Amidst the concerns, however, there may still be hope for a compromise between relying on human production and using generative AI.
According to a paper titled “Beyond Algorithmic Solutions: The Significance of Academic Debate for Learning Assessment and Skill Cultivation in the AI World,” which was co-written by Anand Rao, professor of communications and department chair of communications and digital studies, “we know that students will continue to need to learn foundational knowledge, develop greater expertise in particular areas, and develop the skills needed to succeed.”
Technological advancements have pushed us into a more modern world and have shifted the foundations of what we need to learn and increased the need for durable skills, such as critical thinking.
New advances in technology, such as AI chatbots, allow us to expand our classrooms in terms of learning resources.
“I think knowing how to use it effectively with the right kinds of prompts, with the best way to be able to have it rephrase something or work through it, or using it as a tutor bot, which I think is an excellent model—that those examples are few and far between mostly because we haven’t taught students how to do that yet,” said Rao when talking about the use of AI.
While AI is not a suitable nor comparable replacement for durable skills, such as communication, critical thinking and problem-solving, it can assist students in becoming familiar with content, finding appropriate resources in a more efficient way in their research and preparing for class discussions or presentations, according to Rao.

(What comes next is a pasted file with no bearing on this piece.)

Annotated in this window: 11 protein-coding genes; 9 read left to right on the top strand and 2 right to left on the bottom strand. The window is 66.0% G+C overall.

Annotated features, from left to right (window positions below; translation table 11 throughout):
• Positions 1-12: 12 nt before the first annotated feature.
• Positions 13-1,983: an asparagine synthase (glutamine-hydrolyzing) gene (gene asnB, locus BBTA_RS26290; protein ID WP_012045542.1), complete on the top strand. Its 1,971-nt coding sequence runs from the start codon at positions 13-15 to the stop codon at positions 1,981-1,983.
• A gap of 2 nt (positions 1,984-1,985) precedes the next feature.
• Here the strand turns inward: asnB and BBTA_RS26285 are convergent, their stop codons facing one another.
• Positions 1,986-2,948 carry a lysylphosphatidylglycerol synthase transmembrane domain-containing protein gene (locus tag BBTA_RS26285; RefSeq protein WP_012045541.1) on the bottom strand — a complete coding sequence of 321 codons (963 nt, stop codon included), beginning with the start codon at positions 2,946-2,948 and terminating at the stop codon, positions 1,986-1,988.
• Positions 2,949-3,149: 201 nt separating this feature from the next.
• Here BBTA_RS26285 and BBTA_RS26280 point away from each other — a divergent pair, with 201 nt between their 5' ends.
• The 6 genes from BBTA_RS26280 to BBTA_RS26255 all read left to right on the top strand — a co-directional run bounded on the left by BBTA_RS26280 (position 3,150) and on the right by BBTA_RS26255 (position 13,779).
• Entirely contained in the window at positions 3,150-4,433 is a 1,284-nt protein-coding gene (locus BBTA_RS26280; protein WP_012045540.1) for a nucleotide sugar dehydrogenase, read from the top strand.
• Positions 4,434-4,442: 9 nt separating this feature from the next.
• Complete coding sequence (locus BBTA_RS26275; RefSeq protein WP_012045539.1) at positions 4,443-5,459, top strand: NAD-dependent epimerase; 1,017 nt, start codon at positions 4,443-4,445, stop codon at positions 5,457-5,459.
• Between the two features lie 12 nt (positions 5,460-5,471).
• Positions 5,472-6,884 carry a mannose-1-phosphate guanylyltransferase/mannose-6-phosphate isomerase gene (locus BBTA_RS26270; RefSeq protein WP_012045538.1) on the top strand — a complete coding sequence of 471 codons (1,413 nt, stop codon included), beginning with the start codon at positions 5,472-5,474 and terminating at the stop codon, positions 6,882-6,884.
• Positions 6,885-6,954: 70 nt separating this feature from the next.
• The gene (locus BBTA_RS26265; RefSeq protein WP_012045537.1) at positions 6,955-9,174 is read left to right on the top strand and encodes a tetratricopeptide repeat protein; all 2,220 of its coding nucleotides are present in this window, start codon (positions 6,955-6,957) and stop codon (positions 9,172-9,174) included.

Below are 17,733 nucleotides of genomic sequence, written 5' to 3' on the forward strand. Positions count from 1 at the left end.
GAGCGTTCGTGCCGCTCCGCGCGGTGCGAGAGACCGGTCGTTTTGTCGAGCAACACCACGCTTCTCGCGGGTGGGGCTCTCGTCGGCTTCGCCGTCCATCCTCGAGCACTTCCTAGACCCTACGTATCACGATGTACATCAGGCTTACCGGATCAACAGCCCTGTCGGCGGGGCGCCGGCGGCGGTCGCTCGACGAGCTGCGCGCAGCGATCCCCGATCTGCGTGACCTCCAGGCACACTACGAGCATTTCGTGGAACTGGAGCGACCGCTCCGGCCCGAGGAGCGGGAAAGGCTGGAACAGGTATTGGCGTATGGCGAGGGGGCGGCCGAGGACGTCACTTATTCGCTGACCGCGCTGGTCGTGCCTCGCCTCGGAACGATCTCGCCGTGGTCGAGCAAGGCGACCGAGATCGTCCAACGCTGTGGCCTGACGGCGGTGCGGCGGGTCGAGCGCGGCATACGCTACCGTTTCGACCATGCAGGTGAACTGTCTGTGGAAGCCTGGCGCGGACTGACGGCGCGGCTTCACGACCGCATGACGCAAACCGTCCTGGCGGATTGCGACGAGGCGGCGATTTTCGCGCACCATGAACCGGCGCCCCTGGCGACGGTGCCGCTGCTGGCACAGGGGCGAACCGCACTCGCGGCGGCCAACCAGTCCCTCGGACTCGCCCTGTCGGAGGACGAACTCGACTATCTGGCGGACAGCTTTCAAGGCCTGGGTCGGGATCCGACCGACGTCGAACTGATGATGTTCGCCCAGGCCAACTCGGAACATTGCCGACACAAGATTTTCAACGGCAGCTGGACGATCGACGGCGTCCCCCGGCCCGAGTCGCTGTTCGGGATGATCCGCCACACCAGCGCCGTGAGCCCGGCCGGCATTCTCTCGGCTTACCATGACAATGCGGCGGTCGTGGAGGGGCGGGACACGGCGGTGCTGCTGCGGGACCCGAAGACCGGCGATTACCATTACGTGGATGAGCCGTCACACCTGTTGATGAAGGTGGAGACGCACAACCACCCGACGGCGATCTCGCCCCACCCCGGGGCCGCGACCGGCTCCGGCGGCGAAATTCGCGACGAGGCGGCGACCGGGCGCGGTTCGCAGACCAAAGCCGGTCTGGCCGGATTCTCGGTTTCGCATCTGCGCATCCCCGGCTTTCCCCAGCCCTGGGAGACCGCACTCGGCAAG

However, an issue arises when students fully rely on AI.
On the topic of using AI to complete assignments, junior computer science major Carlos Ortega said, “I think programs such as ChatGPT and Cramly.ai can prevent students from learning if they are used incorrectly. These programs can be used to generate essays, code, and other creative content, which can be tempting for students who are struggling with their assignments.”
Rao highlighted the fact that being trained to use AI is a marketable skill, but it does not constitute a substitute for durable skills, such as verbal skills.
Rao said, “’I wouldn’t say that AI necessarily undermines the development of verbal skills. I think the claim is that all students—and really all professionals—really need verbal skills that will help serve them and whatever career they’re going to be going into.”
In support of the use of AI, Rao said, “I think a case can be made that AI can be introduced in a way that would help support the use of those verbal skills, and the educational model that we have at UMW would really support the development of durable skills with the use of AI skills or AI tools.”
The continued reliance on AI tools has the potential to damage students’ classroom experiences without proper regulations or guidelines, but with its proper usage as a tool rather than a replacement for knowledge, AI can facilitate learning in the same way technology has done so in the past.
Rao said, “I think there are ways that AI can be used to supercharge your ability as a student in much the same way that when I think about when I was an undergraduate student [and] we only had a few resources available electronically.”
Norah Walsh contributed to reporting for this article.